Zecharias Frankel facts for kids
Quick facts for kidsZecharias Frankel
30 September 1801|
|Died||13 February 1875
Breslau, Silesia, Kingdom of Prussia, Germany
(now Wrocław, Poland)
Zecharias Frankel, also known as Zacharias Frankel (30 September 1801 – 13 February 1875) was a Bohemian-German rabbi and a historian who studied the historical development of Judaism. He was born in Prague and died in Breslau. He was the founder and, the most eminent member of, the school of historical Judaism, which advocates freedom of research, while upholding the authority of traditional Jewish belief and practice. This school of thought was the intellectual progenitor of Conservative Judaism.
Through his father, he was a descendant of the Vienna exiles of 1670 and of the famous rabbinical Spira family; on his mother's side he descended from the Fischel family, which has given the community of Prague a number of distinguished Talmudists. He received his early Jewish education at the yeshiva of Bezalel Ronsburg (Daniel Rosenbaum). In 1825 he went to Budapest, where he prepared himself for the university, from which he graduated in 1831. In the following year he was appointed district rabbi (Kreisrabbiner) of Litoměřice by the government, being the first rabbi in Bohemia with a modern education. He made Teplice his seat, where the congregation, the largest in the district, had elected him rabbi. He was called to Dresden in 1836 as chief rabbi, and was confirmed in this position by the Saxon government. In 1843 he was invited to become the chief rabbi at Berlin, which position had been vacant since 1800. However, after a long correspondence he declined, chiefly because the Prussian government, in accordance with its fixed policy, refused to officially recognize the office. He remained in Dresden until 1854, when he was called to the presidency of the Breslau seminary, where he remained until his death.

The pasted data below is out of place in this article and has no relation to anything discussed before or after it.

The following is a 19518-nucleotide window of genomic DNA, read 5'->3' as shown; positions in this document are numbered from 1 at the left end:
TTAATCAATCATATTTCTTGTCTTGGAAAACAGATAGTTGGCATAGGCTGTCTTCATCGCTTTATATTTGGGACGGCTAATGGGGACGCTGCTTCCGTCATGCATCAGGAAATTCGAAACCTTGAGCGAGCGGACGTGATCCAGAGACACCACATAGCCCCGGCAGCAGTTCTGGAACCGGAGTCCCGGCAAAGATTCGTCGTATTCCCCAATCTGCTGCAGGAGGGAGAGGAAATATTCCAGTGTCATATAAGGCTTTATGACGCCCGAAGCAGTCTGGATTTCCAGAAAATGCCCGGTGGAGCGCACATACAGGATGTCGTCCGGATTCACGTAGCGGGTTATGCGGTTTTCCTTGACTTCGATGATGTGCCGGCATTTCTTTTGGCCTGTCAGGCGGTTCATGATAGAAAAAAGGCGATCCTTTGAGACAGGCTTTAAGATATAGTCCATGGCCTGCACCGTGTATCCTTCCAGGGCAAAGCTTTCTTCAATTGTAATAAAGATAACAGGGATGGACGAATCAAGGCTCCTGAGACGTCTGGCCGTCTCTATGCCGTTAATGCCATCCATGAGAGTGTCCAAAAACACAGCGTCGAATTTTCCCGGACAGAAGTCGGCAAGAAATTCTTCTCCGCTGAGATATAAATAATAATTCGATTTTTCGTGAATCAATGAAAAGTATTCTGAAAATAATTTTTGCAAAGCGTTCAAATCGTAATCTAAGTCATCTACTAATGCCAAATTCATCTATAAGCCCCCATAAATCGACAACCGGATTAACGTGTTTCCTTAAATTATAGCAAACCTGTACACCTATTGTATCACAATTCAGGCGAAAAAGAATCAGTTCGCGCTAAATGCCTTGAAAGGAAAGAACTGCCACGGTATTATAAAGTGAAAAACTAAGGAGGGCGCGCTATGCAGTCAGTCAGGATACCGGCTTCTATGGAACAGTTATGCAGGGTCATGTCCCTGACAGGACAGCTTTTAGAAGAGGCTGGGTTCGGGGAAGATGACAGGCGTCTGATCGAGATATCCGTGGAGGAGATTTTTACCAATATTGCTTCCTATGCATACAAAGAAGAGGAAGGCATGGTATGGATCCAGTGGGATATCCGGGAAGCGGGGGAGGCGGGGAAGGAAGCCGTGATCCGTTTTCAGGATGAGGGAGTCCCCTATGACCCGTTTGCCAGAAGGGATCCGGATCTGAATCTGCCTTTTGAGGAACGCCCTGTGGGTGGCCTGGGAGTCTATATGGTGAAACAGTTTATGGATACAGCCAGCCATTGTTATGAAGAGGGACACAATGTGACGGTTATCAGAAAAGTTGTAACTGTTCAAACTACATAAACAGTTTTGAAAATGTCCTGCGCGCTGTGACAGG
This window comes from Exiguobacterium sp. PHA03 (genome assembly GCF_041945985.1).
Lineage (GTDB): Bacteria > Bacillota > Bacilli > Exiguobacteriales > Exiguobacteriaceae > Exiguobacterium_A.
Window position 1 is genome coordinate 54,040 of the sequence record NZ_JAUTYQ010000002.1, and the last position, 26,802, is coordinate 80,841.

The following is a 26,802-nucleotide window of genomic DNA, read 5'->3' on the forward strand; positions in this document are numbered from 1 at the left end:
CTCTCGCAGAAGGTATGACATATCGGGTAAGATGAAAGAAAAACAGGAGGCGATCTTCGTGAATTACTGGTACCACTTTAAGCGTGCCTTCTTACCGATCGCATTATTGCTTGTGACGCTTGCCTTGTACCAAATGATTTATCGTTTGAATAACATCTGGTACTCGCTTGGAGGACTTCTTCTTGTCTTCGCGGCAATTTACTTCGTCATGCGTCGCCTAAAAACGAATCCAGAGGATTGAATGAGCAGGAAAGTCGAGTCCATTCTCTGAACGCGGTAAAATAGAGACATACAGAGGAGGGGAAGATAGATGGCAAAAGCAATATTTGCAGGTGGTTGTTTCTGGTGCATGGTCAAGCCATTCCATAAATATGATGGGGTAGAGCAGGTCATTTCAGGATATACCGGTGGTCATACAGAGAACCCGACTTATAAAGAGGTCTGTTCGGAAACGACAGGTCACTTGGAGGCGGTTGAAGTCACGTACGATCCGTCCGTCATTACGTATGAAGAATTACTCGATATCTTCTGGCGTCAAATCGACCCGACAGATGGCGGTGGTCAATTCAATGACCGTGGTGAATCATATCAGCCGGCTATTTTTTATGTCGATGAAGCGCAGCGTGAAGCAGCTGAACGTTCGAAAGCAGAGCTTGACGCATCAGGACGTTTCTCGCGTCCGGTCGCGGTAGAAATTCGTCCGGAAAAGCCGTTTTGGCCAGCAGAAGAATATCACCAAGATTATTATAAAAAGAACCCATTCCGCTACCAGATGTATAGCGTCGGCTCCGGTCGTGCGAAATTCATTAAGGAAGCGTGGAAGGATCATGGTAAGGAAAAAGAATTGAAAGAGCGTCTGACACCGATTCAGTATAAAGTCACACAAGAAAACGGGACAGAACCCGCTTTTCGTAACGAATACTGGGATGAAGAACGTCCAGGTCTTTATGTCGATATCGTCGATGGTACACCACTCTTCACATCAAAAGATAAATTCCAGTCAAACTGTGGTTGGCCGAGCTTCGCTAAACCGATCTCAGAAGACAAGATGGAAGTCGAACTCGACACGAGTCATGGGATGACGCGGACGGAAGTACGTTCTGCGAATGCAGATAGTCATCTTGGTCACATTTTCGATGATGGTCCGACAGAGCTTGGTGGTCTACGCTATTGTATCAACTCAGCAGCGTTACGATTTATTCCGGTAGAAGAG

He married Rachel Maier of Teplice. Through her mother, she was the great-granddaughter of Isak Landesmann of Police u Jemnice, who was remembered as a notable victim of eighteenth century anti-Semitism.
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